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Parenting Recipes Uncategorized

Recipe: Nourishing Pancakes

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Slowly but surely, pancakes have become our #1 breakfast staple.  L would eat bread, butter, and fruit all day every day if he could, but he also consistently likes pancakes.  And because I can put things like vegetables and eggs into pancakes, most days we have them.

I realized pretty early on that though L wasn’t adventurous when it came to eating a variety of textures or certain flavors, he would still accept a variety of colors and some different flavors when they were served in the shape of a familiar food.   I have fun thinking about how to make a batch of pancakes turn into a certain color or what new veggies or dinner leftovers I might include.

One thing that is probably already apparent is that I very very rarely follow a recipe when cooking.  I can’t bear to – there’s almost always something I want (need?) to change or add.  I prefer to get comfortable with a process, like cooking pancakes or muffins, and then follow a basic foundation recipe with regular tweaking.  I’ve finally forced myself to write down some notes while cooking, and have two recipes to share: 1) Carrots and Greens Pancakes is written out all the way and can be followed strictly to make yummy (and greenish) final products.  2) A basic Nourishing Pancakes recipe which provides you with the opportunity to play around with some of the add-ins based on preference or what leftovers and veggies are in your fridge or garden.  Both recipes are gluten free and leftover pancakes can easily be refrigerated or frozen and heated in the toaster.

One more note: I use ingredients like soaked oats and cassava flour because they are things we have in our pantry and fridge at all times.  I use oats soaked in water and a splash of sourdough starter and cassava flour because I generally avoid grains that haven’t first been soaked, sprouted, or soured.  These processes (soaking, sprouting, or souring) help reduce the amount of phytic acid in the grains (or beans, nuts or seeds) and therefore allow your body to absorb more of the nutrients the oats contain.  If you want to read more, I found this article to be informative.  Scroll down to find the section on oats.

 

Carrots and Greens Pancakes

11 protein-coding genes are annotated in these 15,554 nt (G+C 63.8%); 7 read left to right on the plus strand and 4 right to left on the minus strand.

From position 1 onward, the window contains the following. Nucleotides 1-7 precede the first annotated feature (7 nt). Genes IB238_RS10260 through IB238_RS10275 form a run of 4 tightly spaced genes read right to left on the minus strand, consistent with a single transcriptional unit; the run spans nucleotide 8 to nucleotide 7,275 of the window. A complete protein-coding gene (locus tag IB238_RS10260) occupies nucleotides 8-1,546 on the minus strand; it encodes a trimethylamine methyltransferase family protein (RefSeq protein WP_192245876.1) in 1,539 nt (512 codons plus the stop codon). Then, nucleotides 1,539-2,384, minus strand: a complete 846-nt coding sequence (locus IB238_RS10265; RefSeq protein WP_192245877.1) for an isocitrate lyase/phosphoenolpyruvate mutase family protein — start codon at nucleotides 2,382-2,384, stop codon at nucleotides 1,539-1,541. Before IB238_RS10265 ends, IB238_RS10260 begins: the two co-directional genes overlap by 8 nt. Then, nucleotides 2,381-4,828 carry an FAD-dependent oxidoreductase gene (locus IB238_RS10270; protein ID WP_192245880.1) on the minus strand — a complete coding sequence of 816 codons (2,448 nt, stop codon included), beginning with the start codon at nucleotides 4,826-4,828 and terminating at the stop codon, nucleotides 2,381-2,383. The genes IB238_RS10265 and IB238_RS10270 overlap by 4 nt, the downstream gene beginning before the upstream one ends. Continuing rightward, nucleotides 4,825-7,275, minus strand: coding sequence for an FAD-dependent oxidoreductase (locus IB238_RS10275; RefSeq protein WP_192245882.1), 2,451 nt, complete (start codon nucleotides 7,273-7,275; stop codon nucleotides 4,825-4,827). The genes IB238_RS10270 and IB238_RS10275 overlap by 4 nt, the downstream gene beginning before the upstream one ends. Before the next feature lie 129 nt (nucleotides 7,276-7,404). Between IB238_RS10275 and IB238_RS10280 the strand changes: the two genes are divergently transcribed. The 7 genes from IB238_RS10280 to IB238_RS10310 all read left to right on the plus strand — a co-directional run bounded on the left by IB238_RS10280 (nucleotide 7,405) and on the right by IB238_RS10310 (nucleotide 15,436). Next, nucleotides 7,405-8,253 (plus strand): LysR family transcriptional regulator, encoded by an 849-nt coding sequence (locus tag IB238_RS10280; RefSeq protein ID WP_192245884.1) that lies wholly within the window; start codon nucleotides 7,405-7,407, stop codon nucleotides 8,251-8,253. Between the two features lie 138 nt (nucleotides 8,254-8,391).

Makes approximately 14 4-inch pancakes

3 eggs
2 carrots, chopped (cooked is even better, but I rarely have cooked carrots on hand)
1 banana chopped
1/4 cup packed cooked greens (spinach, kale, chard, nettles, etc.)
1/2 cup strained soaked oats (oats soaked in water with rye flakes + 2 T. vinegar or 2 T. sourdough starter for 24 hours)
1 T. cassava flour (if you bake with wheat flour, feel free to use 1T. wheat flour here)
1/4 t. ginger powder
1/4 t. nutmeg
dash of salt
butter for frying

  1. Adult: chop carrots and gather ingredients.  Toddler: chop banana with butter knife and small cutting board.
  2. Put all ingredients into a wide-mouth quart jar or mixing bowl with tall walls.  The adult can fill measuring spoons or cups, toddler can dump them in.
  3. Use an immersion blender to puree all ingredients.  Help your toddler know how to safely use an immersion blender (if you don’t have an immersion blender, put all ingredients into a food processor and blend).  This can be really fun for them once you can trust they will keep the tool in the liquid while pressing the button.
  4. Heat large cast iron skillet and have the toddler add a pad of butter. Once hot, turn pan down to low.
  5. Pour batter into pan in small circles (we like pancakes that are about 4″ diameter).
  6. Flip when tops are no longer liquidy looking.
  7. Enjoy with your preferred condiments.  L and I put pads of butter on ours, I add a sprinkle of salt, and Evan adds a drizzle of maple syrup.

 

Nourishing Pancakes

Makes approximately 14 4-inch pancakes

3 eggs
1/2 cup vegetables (cooked and not watery is best).  You can add more if dry roasted root veggies.
1 banana chopped
1/2 cup strained soaked oats (oats soaked in water with rye flakes + 2 T. vinegar or 2 T. sourdough starter for 24 hours)
1 T. cassava flour (if you bake with wheat flour, feel free to use 1T. regular flour here)
1 t. total spices (we like a mixture of cinnamon, ginger, nutmeg, cardamon, and/or fennel)
dash of salt
butter for frying

Optional nourishing add ins:
– 1/4 t. turmeric + 1/4 t. ginger + 1/8 t. black pepper (this combo is very anti-inflammatory)
– 1/2 t. dulse flakes (adds iodine, important if you’re using non-iodized sea salt)
– 1/2 t. camu camu (adds vitamin C)
-whole blueberries, add a few to the top of each pancake after pouring into the skillet

Color ideas:
– using one beet for your vegetable choice will turn pancakes magenta
– using greens will turn pancakes green
– using sweet potatoes + turmeric will make pancakes orange-yellow